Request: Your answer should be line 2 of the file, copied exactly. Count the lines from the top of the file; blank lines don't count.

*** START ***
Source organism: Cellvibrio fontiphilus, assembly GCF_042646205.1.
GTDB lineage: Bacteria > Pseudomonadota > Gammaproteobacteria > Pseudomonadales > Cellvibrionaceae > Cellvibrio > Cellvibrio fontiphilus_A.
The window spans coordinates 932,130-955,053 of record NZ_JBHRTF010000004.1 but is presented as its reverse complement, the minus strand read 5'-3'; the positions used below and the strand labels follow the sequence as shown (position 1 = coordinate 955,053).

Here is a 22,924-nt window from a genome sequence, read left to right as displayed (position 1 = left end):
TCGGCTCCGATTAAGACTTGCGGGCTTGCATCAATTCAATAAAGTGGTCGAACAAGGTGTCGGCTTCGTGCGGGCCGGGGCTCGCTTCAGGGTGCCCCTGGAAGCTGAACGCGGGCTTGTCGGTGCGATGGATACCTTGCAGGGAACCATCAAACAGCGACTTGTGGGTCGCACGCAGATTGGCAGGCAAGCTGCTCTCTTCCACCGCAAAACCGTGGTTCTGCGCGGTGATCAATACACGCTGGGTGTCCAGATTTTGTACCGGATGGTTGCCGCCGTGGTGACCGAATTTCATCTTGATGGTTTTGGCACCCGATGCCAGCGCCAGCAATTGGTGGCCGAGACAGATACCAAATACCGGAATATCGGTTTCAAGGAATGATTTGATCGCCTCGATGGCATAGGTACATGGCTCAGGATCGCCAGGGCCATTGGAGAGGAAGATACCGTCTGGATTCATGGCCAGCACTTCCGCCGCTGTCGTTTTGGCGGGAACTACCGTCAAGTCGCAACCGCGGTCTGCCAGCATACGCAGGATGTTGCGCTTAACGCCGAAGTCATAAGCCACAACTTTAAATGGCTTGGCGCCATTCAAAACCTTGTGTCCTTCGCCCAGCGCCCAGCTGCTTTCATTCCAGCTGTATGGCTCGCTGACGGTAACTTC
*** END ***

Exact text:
GTDB lineage: Bacteria > Pseudomonadota > Gammaproteobacteria > Pseudomonadales > Cellvibrionaceae > Cellvibrio > Cellvibrio fontiphilus_A.